BFS
Please make your annual gift to the Brooklyn Friends Fund

Code Studio & Important Figures in Computer Science

Both our third and fourth grade students are in the thick of using Code Studio to learn about coding concepts such as sequences, events, variables and loops. Code Studio uses a game-based environment to teach coding and often uses popular games that are already familiar to our Lower School students. By engaging our students in games that teach coding concepts, we are increasing their level of attention and motivation to learn coding as well as deepen their understanding of how to program. Our students often work together in pair programming to solve the puzzles in the game, with particular emphasis on creating efficient and elegant programs.

Our third graders have been playing “Angry Birds” in Code Studio to familiarize themselves with Blockly, a block-based programming language that is similar to other coding apps such as Scratch, Scratch Jr. and Hopscotch. Block-based programming allows students to learn about coding concepts without having to worry about syntax, one of the major frustrations of learning most text-based coding languages.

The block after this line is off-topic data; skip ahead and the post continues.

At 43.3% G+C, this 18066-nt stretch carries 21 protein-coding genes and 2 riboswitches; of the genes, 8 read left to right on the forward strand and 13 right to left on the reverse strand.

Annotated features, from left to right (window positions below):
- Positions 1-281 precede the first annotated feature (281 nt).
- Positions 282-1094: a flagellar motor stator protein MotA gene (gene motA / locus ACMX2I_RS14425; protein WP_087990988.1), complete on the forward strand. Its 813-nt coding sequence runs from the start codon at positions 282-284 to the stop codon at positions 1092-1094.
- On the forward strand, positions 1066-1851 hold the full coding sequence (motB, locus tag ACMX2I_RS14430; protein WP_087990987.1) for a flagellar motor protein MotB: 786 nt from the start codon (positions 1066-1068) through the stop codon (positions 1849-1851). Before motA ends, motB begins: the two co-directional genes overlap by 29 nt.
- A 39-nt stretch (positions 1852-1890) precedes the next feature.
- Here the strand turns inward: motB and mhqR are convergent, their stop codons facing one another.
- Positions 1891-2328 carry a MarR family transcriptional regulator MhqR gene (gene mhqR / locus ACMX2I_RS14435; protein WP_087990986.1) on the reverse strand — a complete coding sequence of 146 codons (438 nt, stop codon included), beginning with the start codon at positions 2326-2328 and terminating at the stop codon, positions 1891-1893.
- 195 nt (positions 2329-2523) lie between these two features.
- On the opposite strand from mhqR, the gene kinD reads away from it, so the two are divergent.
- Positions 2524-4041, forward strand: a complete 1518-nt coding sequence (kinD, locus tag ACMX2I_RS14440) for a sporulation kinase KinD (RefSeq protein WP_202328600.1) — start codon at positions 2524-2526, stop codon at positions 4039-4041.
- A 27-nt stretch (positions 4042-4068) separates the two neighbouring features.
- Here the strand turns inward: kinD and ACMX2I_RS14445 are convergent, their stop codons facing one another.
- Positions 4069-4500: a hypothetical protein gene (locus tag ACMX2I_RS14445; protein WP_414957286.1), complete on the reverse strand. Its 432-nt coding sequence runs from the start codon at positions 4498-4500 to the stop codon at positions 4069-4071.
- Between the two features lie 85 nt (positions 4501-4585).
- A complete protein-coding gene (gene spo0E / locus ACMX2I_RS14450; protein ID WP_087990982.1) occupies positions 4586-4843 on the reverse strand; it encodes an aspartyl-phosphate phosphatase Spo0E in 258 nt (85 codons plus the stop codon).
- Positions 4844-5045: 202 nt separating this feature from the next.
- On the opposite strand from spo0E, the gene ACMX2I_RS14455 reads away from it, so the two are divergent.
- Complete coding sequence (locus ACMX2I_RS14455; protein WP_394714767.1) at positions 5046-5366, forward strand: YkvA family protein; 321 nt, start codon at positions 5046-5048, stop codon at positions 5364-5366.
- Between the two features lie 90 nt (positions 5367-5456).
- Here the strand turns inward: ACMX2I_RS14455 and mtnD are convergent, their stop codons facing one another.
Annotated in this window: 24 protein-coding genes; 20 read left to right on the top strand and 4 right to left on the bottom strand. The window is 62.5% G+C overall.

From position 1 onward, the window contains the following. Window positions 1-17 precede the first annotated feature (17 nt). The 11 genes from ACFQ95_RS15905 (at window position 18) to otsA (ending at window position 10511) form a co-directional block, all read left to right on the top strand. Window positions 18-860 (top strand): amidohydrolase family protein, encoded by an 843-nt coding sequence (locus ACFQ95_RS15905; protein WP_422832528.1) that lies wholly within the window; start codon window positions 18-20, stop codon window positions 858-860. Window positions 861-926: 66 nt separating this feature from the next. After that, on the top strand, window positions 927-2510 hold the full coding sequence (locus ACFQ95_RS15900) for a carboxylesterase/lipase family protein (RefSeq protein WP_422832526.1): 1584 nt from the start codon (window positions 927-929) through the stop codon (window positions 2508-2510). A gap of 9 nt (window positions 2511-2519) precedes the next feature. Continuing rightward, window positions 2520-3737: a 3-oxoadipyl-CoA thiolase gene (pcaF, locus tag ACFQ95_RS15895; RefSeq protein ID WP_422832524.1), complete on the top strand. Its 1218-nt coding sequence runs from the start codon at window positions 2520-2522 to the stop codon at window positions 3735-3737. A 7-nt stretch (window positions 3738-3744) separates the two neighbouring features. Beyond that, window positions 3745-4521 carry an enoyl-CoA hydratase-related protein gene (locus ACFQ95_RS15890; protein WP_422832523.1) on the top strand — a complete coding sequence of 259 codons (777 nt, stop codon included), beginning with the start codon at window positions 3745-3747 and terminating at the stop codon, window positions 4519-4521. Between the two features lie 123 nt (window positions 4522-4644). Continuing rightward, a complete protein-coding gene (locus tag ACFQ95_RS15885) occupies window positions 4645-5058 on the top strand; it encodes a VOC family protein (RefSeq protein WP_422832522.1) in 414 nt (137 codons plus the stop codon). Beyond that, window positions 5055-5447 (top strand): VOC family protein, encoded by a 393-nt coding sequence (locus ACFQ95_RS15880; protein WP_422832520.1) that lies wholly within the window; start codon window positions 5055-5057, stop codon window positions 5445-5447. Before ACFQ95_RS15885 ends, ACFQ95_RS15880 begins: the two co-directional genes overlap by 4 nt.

Our fourth graders have been programming with Blockly within the context of another popular game called “Plants vs. Zombies”. Our students have learned to use the “Repeat” and “Repeat Until” loops, nested loops, as well as creating artwork by giving the computer more specific instructions using their understanding of pixels, addition, subtraction, multiplication, division, and angles in geometry.

In addition, our fourth grade students have been learning about prominent figures in computer history. So far, we have looked at the lives and contributions of Steve Jobs and Steve Wozniack (Apple Computers), Lady Ada Lovelace (first person to write a computer program), and Alan Turing (Universal Machine (digital computer) and cracking the Enigma code during WWII). Our study will continue with Hedy Lamarr (invented the technology used for wireless communications) and Grace Murray Hopper (coined the term “debugging”).